Welcome to our Featured Play Spotlight. Something Bad is Happening by Bradley Walton was specifically written to be performed on an online platform, and discusses the importance of honesty and communication among friends.
Four friends meet up online over summer vacation. When one walks away from their screen and doesn’t come back, the others imagine the worst. But what if the worst isn’t a horror movie but learning the truth from your friends?
Why did we publish this play?
We are in the middle of a situation no teachers has been through before with in-person productions canceled and everyone trying to figure out how to master zoom. Bradley stepped up to write something specific for the platform, and more than that, has written something character driven, conflict driven, and will find an audience after COVID-19 is in the past.
Let’s hear from the author!
1. Why did you write this play?
This was written during this past spring’s COVID-19 lockdown. The theatre world was beginning to explore scripts intended specifically for online performance, so I took a stab at writing a few things, and this was one of the results. The scenario came from brainstorming specific reasons a group of friends would be meeting online (they’re scattered around the country on family trips over summer vacation) and what kind of conflict or tension could be introduced (one of them leaves the screen and the others become worried when she doesn’t return).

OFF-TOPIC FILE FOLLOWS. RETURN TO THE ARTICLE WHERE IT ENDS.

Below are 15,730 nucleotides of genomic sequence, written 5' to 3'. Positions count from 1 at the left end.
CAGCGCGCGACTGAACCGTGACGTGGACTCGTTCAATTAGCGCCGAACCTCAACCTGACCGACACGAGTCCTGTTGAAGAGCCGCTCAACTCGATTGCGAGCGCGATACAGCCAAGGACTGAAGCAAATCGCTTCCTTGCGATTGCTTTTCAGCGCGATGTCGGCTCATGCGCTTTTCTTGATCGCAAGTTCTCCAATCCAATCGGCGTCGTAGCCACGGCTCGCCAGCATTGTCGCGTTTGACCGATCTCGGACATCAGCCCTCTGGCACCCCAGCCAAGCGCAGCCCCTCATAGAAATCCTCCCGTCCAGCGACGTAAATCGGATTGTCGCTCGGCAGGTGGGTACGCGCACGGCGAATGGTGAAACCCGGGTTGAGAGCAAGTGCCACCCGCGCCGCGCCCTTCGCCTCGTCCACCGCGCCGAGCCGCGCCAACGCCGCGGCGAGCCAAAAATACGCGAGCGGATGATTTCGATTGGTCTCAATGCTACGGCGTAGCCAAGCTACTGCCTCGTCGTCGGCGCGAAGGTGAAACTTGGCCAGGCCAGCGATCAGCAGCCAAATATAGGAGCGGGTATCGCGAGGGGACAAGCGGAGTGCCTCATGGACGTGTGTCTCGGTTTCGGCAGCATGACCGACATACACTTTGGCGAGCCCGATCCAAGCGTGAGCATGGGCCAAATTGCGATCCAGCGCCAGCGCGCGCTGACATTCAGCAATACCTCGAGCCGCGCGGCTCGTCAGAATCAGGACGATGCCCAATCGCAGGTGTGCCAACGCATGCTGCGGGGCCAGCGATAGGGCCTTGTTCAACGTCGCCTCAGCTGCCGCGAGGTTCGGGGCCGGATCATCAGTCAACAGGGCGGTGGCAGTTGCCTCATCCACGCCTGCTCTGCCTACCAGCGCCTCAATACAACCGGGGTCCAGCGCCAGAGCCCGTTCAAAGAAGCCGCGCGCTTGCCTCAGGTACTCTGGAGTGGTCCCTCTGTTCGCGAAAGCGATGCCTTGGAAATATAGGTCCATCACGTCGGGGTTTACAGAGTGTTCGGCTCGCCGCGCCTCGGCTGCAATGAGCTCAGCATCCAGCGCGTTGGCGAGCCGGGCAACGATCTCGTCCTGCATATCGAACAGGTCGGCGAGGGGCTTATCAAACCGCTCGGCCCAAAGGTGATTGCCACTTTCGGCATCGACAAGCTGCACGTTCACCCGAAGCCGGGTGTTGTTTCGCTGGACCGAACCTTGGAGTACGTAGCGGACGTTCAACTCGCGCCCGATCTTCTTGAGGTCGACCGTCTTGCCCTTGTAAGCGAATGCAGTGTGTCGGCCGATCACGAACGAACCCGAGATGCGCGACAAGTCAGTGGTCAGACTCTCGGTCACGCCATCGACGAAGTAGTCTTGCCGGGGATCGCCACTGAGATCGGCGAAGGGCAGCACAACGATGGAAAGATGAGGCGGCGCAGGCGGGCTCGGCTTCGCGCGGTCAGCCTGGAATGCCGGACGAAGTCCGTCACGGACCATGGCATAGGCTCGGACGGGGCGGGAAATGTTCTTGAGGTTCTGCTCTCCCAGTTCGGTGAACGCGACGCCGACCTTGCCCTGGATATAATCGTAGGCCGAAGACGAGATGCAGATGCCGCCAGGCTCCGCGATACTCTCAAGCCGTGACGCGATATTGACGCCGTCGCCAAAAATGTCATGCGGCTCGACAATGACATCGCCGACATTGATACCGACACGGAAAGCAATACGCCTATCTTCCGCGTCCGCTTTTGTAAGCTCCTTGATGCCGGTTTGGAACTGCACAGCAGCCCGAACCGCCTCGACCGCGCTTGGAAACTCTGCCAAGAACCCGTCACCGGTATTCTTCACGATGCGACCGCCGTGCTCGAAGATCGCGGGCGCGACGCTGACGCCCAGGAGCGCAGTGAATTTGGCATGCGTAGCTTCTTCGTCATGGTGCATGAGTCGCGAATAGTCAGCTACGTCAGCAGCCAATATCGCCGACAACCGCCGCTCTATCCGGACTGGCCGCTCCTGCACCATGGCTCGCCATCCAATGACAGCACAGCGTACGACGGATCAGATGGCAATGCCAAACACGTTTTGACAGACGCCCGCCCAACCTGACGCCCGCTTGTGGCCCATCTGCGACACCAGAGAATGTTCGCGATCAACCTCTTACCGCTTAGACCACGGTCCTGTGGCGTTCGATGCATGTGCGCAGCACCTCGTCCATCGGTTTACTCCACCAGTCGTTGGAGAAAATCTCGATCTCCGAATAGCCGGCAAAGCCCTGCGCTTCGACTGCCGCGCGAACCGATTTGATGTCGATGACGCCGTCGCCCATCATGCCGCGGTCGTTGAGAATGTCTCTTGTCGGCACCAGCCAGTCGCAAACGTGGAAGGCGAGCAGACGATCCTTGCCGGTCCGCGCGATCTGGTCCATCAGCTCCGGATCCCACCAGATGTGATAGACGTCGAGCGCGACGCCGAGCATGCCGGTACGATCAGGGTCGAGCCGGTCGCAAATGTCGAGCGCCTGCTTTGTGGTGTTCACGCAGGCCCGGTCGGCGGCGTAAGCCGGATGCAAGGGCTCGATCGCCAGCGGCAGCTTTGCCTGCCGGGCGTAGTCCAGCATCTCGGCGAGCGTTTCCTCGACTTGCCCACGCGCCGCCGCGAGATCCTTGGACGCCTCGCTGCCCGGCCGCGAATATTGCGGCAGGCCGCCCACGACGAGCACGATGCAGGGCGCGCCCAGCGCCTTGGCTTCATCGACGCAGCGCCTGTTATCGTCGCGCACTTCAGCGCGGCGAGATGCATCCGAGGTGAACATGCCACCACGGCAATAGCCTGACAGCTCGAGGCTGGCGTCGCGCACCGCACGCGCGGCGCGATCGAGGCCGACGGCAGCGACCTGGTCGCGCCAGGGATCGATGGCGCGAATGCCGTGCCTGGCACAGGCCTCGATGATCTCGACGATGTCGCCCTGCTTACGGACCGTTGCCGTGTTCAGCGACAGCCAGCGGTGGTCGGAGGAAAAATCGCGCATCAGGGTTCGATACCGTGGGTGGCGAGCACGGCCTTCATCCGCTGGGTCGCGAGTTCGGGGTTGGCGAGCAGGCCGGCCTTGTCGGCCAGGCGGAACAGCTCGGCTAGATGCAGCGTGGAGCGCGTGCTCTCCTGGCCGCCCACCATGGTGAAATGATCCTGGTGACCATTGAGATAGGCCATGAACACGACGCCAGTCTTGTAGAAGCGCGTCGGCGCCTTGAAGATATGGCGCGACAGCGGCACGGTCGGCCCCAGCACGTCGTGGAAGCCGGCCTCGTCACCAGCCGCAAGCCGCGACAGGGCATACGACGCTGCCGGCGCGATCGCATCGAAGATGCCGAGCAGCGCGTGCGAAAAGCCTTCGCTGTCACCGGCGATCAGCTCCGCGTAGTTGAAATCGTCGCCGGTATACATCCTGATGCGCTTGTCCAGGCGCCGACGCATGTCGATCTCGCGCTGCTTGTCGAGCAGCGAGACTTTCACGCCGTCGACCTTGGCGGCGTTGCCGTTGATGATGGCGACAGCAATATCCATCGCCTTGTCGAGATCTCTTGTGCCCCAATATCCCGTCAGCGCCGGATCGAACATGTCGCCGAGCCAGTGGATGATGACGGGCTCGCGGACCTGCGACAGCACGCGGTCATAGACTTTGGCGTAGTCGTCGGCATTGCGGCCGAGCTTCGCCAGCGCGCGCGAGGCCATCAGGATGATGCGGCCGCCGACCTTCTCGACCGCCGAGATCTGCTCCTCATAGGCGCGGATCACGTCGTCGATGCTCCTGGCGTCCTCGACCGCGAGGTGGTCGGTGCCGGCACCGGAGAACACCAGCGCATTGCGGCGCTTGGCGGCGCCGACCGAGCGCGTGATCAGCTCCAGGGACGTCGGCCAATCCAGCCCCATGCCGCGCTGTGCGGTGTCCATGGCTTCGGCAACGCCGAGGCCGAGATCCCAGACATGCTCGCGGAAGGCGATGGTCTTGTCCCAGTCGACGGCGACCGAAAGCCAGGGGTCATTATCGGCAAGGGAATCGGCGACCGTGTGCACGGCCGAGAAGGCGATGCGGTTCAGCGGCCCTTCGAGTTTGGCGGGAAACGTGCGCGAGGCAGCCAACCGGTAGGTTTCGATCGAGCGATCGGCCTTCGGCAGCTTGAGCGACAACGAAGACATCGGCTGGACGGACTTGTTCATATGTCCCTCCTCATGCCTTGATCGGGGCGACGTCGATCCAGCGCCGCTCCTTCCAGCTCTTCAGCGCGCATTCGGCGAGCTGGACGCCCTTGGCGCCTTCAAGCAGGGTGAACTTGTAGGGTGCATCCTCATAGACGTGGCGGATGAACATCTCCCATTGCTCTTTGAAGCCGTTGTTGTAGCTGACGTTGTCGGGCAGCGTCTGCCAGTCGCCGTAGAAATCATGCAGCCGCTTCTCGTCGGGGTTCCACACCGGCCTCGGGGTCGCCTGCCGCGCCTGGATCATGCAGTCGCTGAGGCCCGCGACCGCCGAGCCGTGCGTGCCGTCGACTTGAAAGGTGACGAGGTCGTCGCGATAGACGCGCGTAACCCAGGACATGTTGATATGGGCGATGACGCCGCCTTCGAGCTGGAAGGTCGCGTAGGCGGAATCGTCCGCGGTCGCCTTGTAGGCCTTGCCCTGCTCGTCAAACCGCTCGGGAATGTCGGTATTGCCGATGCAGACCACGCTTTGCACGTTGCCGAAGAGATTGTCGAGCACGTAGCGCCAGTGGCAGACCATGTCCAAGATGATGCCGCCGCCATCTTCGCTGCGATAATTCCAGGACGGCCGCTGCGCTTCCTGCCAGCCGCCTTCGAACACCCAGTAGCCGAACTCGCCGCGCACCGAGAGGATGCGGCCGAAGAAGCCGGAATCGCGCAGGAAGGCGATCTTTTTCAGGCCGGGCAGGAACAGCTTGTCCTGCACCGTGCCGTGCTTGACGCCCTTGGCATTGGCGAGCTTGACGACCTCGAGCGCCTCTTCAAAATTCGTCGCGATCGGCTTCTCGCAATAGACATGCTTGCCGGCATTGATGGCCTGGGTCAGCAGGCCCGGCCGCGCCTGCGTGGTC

2. Describe the theme in one or two sentences.
Honesty and open communication are important tools in maintaining a friendship.
3. What’s the most important visual for you in this play?
Talking heads on a computer screen. The play was designed to turn that limitation into an asset.
4. If you could give one piece of advice for those producing the play, what would it be?
Well, we’re in relatively uncharted waters here, but I think, given the nature of the play, that there might be a temptation to not fully memorize it and read from a script just off-camera. And maybe that could work, I don’t know. But I honestly believe that to fully engage the audience, the actors need to be looking directly into their cameras the whole time.
5. Why is this play great for student performers?
The characters are very honest, down-to-earth, normal teenagers, who, I think, react in a very honest and realistic way when they are confronted by an uncertain and worrying situation.
6. Do you have any tips for those performing this play online?
Again…relatively uncharted waters…but I think actors should keep in mind that even though the audience can’t see their whole bodies, they should still be acting with their whole bodies. If you cross or uncross your legs, for example, the audience can’t see that directly, but it will shift your upper body slightly, and the audience will still pick up on it as part of the physical performance.
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